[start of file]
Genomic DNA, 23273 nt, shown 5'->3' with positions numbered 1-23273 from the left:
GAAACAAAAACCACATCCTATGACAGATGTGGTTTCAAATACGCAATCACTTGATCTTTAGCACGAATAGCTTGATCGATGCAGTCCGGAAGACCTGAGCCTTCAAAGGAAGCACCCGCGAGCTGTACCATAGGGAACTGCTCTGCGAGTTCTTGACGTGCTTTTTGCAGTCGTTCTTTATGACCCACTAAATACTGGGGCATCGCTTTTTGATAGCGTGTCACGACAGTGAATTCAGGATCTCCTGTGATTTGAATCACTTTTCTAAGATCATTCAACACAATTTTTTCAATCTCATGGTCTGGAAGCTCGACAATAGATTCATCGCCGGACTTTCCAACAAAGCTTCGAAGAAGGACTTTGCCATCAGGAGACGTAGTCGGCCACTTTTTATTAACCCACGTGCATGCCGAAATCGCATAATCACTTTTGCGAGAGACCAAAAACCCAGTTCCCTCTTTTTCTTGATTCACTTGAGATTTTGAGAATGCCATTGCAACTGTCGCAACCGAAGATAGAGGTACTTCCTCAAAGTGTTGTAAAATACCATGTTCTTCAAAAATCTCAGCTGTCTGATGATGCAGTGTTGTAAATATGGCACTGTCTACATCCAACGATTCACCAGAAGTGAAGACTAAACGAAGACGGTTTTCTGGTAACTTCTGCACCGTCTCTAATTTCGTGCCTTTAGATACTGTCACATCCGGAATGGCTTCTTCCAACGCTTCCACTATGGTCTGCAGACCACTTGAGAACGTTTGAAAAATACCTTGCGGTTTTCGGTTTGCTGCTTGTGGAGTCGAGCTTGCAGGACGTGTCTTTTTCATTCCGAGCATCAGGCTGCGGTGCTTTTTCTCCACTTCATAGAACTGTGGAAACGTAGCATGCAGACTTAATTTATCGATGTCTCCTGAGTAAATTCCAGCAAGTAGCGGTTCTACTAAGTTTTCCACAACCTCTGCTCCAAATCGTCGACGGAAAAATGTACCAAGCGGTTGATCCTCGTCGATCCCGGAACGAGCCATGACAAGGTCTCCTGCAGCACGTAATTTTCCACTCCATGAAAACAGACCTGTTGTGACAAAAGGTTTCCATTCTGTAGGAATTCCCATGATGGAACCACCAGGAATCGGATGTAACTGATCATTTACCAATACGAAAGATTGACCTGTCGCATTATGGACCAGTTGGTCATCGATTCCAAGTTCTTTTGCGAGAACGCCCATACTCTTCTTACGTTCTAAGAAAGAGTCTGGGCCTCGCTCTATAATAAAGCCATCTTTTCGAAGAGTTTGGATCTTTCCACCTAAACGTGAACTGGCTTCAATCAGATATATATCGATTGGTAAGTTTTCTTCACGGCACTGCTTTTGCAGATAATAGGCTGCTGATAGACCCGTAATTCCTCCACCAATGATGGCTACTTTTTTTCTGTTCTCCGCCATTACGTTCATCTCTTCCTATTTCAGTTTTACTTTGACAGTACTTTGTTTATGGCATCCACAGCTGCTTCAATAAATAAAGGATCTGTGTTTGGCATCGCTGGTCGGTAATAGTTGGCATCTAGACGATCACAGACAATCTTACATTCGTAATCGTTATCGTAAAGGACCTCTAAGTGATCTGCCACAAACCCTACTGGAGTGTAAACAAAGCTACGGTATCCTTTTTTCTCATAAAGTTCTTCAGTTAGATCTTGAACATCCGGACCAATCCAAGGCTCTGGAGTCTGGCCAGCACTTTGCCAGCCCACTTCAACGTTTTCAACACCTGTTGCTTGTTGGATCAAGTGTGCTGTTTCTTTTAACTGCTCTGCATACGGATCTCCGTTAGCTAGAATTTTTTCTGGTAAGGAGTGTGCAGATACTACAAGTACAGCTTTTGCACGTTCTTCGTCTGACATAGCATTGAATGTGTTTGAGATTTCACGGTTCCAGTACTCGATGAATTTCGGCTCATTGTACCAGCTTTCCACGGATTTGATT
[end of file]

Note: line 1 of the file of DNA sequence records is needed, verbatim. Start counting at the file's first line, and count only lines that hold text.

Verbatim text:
Genomic DNA, 23273 nt, shown 5'->3' with positions numbered 1-23273 from the left: